Carlisle Borough looks to preserve African American cemetery

CARLISLE BOROUGH, Cumberland County - Growing up in Carlisle, Outreach Director at Cumberland County Historical Society Lindsay Varner was not aware that Memorial Park was a cemetery until she interned at the historical society.

“I took my internship here in 2007, and I learned that it was a cemetery then when I was I working on an Underground Railroad project," said Varner.

"And I think the first time that I learned that it was a park that was once a cemetery I think I was, it was a very sobering  realization.”

According to the historical society, there are about a hundred or more African Americans buried in the park. Some fought in the Civil War and others were African American slaves that escaped the oppression of slavery.

“It has been well known and documented as the segregated cemetery for Carlisle, but we didn’t have a start date. We didn’t know how many people were buried there?  When you walk past it, it doesn’t look like a cemetery," says Varner.

"But we knew from our records that there were still people buried there. It is still hallowed ground and there were still lots of questions and we didn’t have any answers.”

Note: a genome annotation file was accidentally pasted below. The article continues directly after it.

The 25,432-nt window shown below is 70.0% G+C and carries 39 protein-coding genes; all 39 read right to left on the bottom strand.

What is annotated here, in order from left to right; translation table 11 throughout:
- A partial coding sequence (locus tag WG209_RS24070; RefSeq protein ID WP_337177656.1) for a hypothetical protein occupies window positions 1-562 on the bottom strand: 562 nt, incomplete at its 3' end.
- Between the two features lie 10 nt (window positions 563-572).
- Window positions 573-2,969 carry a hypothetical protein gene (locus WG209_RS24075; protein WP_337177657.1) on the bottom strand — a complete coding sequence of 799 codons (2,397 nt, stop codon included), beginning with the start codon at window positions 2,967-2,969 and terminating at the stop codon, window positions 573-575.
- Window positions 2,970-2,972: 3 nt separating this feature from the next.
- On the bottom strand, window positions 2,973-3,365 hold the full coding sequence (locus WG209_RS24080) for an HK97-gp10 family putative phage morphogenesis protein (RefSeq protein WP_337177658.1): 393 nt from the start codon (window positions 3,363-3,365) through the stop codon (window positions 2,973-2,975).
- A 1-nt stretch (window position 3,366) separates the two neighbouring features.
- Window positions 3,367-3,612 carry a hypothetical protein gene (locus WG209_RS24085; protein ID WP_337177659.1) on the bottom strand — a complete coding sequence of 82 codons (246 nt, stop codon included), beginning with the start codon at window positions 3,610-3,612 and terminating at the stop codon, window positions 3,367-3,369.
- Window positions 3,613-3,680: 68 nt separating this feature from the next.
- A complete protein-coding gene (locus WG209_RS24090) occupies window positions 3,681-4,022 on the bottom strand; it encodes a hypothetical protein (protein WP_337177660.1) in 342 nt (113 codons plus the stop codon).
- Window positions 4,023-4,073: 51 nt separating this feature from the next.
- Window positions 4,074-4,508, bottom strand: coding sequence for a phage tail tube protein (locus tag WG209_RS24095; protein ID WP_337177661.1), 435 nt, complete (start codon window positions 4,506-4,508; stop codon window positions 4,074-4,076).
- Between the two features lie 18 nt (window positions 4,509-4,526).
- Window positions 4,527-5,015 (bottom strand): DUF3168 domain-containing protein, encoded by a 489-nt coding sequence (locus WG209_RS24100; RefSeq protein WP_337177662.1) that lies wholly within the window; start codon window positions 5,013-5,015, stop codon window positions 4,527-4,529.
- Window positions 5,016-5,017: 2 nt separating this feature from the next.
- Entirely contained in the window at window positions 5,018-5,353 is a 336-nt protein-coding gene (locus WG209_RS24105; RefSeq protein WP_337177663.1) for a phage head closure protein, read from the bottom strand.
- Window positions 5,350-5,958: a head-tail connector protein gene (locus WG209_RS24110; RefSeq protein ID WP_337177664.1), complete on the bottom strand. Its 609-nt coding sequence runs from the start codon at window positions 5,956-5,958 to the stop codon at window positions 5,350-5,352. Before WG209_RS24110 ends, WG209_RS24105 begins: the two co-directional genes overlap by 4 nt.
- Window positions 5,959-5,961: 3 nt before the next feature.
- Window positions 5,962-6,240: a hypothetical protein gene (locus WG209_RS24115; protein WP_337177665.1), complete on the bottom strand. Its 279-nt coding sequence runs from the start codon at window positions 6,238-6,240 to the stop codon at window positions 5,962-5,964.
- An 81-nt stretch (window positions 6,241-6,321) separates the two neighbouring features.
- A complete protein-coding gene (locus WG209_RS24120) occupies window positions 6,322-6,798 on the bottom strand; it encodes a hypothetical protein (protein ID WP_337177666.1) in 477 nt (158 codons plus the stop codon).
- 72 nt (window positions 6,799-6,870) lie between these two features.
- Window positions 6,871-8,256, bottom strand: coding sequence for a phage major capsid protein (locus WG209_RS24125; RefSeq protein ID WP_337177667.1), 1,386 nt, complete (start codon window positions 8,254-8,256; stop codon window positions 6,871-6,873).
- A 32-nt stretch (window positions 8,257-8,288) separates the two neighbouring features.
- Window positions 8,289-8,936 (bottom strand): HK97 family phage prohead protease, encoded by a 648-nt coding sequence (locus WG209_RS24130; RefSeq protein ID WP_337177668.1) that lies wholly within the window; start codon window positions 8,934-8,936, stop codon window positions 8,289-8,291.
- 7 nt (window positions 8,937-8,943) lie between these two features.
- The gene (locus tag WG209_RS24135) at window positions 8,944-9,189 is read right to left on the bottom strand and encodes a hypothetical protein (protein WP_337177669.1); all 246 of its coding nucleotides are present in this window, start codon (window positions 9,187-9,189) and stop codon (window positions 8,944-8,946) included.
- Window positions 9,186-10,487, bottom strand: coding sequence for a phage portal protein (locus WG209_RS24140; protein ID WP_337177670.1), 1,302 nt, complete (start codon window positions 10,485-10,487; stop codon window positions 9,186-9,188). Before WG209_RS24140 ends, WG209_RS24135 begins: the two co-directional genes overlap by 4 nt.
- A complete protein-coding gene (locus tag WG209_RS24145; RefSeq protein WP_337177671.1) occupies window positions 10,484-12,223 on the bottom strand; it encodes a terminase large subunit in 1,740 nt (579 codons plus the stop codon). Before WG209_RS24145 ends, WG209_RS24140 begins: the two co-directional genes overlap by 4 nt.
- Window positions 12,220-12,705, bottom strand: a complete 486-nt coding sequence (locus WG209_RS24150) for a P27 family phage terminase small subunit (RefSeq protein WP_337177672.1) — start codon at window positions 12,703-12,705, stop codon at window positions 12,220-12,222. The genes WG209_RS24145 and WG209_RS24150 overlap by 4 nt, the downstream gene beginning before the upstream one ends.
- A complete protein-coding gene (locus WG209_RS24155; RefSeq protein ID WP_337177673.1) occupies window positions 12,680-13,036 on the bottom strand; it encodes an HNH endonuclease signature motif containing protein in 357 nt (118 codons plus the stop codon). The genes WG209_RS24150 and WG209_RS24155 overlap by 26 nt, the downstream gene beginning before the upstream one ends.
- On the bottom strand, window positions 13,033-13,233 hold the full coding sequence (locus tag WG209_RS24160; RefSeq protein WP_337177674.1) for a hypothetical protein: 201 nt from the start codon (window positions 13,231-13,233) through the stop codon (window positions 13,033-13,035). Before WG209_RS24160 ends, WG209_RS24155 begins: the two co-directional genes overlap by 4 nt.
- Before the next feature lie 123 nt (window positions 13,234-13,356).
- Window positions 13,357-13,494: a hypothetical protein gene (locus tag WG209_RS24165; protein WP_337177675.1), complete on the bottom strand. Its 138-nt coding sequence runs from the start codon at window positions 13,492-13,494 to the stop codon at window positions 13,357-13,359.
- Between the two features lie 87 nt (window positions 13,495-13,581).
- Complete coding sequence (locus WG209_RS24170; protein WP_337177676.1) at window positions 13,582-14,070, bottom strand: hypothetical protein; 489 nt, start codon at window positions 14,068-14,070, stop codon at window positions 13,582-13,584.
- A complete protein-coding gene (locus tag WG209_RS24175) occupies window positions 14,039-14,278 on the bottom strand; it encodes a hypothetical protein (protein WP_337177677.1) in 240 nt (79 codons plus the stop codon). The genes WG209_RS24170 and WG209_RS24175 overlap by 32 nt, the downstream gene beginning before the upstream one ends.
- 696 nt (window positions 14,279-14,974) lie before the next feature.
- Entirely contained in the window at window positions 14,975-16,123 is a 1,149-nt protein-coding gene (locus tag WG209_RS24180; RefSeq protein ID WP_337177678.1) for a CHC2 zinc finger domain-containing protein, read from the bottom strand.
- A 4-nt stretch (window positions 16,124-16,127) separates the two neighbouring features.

The borough approached the society about a month ago after the U.S. Army War College class of 2019 planned to gift the park with an archway. The archway Lincoln Cemetery engraved on it.

The society will launch a two-phase project to preserve the history of the cemetery. In the first phase, the society will launch a website that will feature photographs. Then the second phase will include recorded oral histories and the resolution of how the cemetery became a park.

“The weight of the project and doing the best job it's a complicated story and there are strong feelings so we want to make sure that we tell the story and capturing all of that is important to me," said Archives and Library Director at the Cumberland County Historical Society Cara Curtis.

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